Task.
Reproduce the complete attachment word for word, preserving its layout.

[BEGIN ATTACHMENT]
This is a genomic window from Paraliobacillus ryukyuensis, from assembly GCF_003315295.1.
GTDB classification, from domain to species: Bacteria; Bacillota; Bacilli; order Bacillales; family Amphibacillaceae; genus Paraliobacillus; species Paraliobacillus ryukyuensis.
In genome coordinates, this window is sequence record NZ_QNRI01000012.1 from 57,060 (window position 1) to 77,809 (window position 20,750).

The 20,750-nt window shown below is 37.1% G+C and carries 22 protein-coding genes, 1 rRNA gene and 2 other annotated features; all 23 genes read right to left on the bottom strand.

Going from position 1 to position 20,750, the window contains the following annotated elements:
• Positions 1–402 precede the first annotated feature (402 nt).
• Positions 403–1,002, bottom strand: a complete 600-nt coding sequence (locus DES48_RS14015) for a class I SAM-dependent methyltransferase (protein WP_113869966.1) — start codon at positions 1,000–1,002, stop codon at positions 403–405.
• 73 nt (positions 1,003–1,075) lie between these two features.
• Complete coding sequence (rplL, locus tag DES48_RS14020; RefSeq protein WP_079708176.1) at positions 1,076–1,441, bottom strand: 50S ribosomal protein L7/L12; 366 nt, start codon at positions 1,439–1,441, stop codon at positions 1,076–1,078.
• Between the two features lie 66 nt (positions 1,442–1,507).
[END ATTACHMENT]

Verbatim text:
This is a genomic window from Paraliobacillus ryukyuensis, from assembly GCF_003315295.1.
GTDB classification, from domain to species: Bacteria; Bacillota; Bacilli; order Bacillales; family Amphibacillaceae; genus Paraliobacillus; species Paraliobacillus ryukyuensis.
In genome coordinates, this window is sequence record NZ_QNRI01000012.1 from 57,060 (window position 1) to 77,809 (window position 20,750).

The 20,750-nt window shown below is 37.1% G+C and carries 22 protein-coding genes, 1 rRNA gene and 2 other annotated features; all 23 genes read right to left on the bottom strand.

Going from position 1 to position 20,750, the window contains the following annotated elements:
• Positions 1–402 precede the first annotated feature (402 nt).
• Positions 403–1,002, bottom strand: a complete 600-nt coding sequence (locus DES48_RS14015) for a class I SAM-dependent methyltransferase (protein WP_113869966.1) — start codon at positions 1,000–1,002, stop codon at positions 403–405.
• 73 nt (positions 1,003–1,075) lie between these two features.
• Complete coding sequence (rplL, locus tag DES48_RS14020; RefSeq protein WP_079708176.1) at positions 1,076–1,441, bottom strand: 50S ribosomal protein L7/L12; 366 nt, start codon at positions 1,439–1,441, stop codon at positions 1,076–1,078.
• Between the two features lie 66 nt (positions 1,442–1,507).